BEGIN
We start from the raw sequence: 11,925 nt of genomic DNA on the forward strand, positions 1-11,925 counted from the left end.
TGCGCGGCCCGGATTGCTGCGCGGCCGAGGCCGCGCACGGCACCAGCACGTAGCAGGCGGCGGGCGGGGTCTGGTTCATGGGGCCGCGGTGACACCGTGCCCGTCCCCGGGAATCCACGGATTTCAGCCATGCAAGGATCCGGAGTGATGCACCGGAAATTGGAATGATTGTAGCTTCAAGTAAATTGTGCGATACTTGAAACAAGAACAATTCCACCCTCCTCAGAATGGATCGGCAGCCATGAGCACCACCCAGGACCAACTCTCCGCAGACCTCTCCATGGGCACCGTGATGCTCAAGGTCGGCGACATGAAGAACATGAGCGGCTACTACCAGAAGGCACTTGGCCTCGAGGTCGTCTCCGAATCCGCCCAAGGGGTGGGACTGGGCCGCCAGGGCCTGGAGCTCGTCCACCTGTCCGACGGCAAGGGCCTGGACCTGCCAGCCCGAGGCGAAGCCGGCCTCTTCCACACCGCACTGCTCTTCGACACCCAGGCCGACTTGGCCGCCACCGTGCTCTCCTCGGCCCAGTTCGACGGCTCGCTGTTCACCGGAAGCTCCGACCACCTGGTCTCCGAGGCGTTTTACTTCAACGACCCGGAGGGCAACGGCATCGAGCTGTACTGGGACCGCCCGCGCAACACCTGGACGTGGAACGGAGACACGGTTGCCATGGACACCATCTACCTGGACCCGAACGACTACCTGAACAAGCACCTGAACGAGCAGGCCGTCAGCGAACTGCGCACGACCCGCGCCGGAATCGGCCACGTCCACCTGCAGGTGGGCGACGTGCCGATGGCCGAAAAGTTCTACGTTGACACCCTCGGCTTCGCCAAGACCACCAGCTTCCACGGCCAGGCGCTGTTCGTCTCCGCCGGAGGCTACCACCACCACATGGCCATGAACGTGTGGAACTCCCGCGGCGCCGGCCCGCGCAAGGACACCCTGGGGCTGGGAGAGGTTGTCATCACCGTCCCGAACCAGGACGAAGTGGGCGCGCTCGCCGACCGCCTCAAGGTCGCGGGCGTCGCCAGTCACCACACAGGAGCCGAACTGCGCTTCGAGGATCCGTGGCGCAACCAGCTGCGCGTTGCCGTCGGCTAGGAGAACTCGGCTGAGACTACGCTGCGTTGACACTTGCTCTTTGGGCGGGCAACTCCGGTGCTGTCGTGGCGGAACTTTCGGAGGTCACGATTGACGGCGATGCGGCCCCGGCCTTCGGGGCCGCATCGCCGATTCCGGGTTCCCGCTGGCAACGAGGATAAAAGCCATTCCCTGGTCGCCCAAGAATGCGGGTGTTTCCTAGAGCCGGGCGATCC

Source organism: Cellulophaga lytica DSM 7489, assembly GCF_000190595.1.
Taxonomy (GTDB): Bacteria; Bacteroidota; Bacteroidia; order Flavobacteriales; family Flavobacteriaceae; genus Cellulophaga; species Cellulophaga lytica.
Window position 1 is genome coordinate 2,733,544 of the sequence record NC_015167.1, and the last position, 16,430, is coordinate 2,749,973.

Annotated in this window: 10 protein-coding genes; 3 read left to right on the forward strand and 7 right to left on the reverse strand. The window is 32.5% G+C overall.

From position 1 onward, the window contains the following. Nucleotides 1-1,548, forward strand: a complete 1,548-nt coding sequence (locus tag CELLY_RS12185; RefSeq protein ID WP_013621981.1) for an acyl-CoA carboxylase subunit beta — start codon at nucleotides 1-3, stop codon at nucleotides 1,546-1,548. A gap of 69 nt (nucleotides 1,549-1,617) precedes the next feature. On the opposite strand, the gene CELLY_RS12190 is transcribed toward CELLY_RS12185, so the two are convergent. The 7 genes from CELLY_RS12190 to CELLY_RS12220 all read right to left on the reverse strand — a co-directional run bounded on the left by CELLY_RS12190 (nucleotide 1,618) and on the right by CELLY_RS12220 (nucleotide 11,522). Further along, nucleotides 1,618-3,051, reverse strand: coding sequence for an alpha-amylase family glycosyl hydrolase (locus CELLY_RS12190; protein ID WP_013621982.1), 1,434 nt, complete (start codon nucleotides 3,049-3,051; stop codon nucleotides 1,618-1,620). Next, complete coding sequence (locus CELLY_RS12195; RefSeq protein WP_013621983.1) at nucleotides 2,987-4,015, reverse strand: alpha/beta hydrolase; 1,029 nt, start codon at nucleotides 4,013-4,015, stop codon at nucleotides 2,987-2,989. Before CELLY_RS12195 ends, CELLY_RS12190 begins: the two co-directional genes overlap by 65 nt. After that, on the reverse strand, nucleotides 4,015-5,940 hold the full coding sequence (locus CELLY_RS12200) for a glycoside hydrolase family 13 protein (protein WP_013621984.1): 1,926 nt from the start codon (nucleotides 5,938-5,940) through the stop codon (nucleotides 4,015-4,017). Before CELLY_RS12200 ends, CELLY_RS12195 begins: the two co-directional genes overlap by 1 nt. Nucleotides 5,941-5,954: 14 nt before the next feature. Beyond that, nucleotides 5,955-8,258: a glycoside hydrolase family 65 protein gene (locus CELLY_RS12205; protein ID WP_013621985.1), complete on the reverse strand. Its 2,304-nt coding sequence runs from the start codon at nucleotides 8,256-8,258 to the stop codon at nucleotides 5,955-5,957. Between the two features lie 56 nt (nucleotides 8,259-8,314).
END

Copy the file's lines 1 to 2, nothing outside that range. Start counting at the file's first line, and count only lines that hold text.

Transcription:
We start from the raw sequence: 11,925 nt of genomic DNA on the forward strand, positions 1-11,925 counted from the left end.
TGCGCGGCCCGGATTGCTGCGCGGCCGAGGCCGCGCACGGCACCAGCACGTAGCAGGCGGCGGGCGGGGTCTGGTTCATGGGGCCGCGGTGACACCGTGCCCGTCCCCGGGAATCCACGGATTTCAGCCATGCAAGGATCCGGAGTGATGCACCGGAAATTGGAATGATTGTAGCTTCAAGTAAATTGTGCGATACTTGAAACAAGAACAATTCCACCCTCCTCAGAATGGATCGGCAGCCATGAGCACCACCCAGGACCAACTCTCCGCAGACCTCTCCATGGGCACCGTGATGCTCAAGGTCGGCGACATGAAGAACATGAGCGGCTACTACCAGAAGGCACTTGGCCTCGAGGTCGTCTCCGAATCCGCCCAAGGGGTGGGACTGGGCCGCCAGGGCCTGGAGCTCGTCCACCTGTCCGACGGCAAGGGCCTGGACCTGCCAGCCCGAGGCGAAGCCGGCCTCTTCCACACCGCACTGCTCTTCGACACCCAGGCCGACTTGGCCGCCACCGTGCTCTCCTCGGCCCAGTTCGACGGCTCGCTGTTCACCGGAAGCTCCGACCACCTGGTCTCCGAGGCGTTTTACTTCAACGACCCGGAGGGCAACGGCATCGAGCTGTACTGGGACCGCCCGCGCAACACCTGGACGTGGAACGGAGACACGGTTGCCATGGACACCATCTACCTGGACCCGAACGACTACCTGAACAAGCACCTGAACGAGCAGGCCGTCAGCGAACTGCGCACGACCCGCGCCGGAATCGGCCACGTCCACCTGCAGGTGGGCGACGTGCCGATGGCCGAAAAGTTCTACGTTGACACCCTCGGCTTCGCCAAGACCACCAGCTTCCACGGCCAGGCGCTGTTCGTCTCCGCCGGAGGCTACCACCACCACATGGCCATGAACGTGTGGAACTCCCGCGGCGCCGGCCCGCGCAAGGACACCCTGGGGCTGGGAGAGGTTGTCATCACCGTCCCGAACCAGGACGAAGTGGGCGCGCTCGCCGACCGCCTCAAGGTCGCGGGCGTCGCCAGTCACCACACAGGAGCCGAACTGCGCTTCGAGGATCCGTGGCGCAACCAGCTGCGCGTTGCCGTCGGCTAGGAGAACTCGGCTGAGACTACGCTGCGTTGACACTTGCTCTTTGGGCGGGCAACTCCGGTGCTGTCGTGGCGGAACTTTCGGAGGTCACGATTGACGGCGATGCGGCCCCGGCCTTCGGGGCCGCATCGCCGATTCCGGGTTCCCGCTGGCAACGAGGATAAAAGCCATTCCCTGGTCGCCCAAGAATGCGGGTGTTTCCTAGAGCCGGGCGATCC